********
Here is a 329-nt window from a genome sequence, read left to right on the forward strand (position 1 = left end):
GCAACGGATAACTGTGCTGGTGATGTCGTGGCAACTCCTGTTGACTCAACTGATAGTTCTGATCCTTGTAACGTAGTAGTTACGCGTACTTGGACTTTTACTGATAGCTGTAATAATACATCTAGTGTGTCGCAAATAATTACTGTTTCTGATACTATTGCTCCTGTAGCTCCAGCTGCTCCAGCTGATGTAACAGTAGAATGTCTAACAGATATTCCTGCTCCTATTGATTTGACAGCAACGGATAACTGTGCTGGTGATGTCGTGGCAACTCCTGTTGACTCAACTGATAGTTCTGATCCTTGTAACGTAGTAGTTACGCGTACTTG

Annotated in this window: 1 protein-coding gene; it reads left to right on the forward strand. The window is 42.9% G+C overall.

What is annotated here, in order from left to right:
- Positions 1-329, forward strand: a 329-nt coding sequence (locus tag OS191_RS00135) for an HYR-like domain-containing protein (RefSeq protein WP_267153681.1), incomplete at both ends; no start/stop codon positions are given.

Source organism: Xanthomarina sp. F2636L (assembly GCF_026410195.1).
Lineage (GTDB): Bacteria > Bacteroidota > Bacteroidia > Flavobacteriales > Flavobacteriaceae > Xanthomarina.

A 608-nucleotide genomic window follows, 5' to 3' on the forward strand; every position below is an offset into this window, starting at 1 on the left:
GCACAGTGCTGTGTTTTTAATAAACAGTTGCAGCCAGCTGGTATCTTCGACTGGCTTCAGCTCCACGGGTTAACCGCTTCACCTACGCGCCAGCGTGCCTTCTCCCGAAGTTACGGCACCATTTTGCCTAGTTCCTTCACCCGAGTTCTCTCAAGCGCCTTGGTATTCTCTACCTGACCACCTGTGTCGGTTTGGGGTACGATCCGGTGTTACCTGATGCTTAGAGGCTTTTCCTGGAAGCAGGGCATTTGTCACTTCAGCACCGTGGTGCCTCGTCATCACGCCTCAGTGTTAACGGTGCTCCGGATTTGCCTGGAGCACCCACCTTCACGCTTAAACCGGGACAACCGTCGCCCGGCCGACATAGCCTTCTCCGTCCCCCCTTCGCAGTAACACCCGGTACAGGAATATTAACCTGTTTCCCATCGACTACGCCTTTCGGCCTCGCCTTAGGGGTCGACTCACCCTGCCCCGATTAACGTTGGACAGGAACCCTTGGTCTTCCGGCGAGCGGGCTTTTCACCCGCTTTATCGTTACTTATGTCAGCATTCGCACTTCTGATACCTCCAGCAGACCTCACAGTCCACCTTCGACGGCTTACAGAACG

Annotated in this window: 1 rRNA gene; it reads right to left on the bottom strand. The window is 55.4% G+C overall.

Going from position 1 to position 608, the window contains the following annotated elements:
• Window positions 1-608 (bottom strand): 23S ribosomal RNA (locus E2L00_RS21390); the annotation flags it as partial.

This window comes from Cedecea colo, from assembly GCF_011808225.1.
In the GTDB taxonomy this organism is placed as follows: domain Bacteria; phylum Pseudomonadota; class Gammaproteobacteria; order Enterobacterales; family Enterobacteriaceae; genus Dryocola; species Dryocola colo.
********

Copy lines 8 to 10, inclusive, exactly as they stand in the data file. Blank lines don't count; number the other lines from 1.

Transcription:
A 608-nucleotide genomic window follows, 5' to 3' on the forward strand; every position below is an offset into this window, starting at 1 on the left:
GCACAGTGCTGTGTTTTTAATAAACAGTTGCAGCCAGCTGGTATCTTCGACTGGCTTCAGCTCCACGGGTTAACCGCTTCACCTACGCGCCAGCGTGCCTTCTCCCGAAGTTACGGCACCATTTTGCCTAGTTCCTTCACCCGAGTTCTCTCAAGCGCCTTGGTATTCTCTACCTGACCACCTGTGTCGGTTTGGGGTACGATCCGGTGTTACCTGATGCTTAGAGGCTTTTCCTGGAAGCAGGGCATTTGTCACTTCAGCACCGTGGTGCCTCGTCATCACGCCTCAGTGTTAACGGTGCTCCGGATTTGCCTGGAGCACCCACCTTCACGCTTAAACCGGGACAACCGTCGCCCGGCCGACATAGCCTTCTCCGTCCCCCCTTCGCAGTAACACCCGGTACAGGAATATTAACCTGTTTCCCATCGACTACGCCTTTCGGCCTCGCCTTAGGGGTCGACTCACCCTGCCCCGATTAACGTTGGACAGGAACCCTTGGTCTTCCGGCGAGCGGGCTTTTCACCCGCTTTATCGTTACTTATGTCAGCATTCGCACTTCTGATACCTCCAGCAGACCTCACAGTCCACCTTCGACGGCTTACAGAACG

Annotated in this window: 1 rRNA gene; it reads right to left on the bottom strand. The window is 55.4% G+C overall.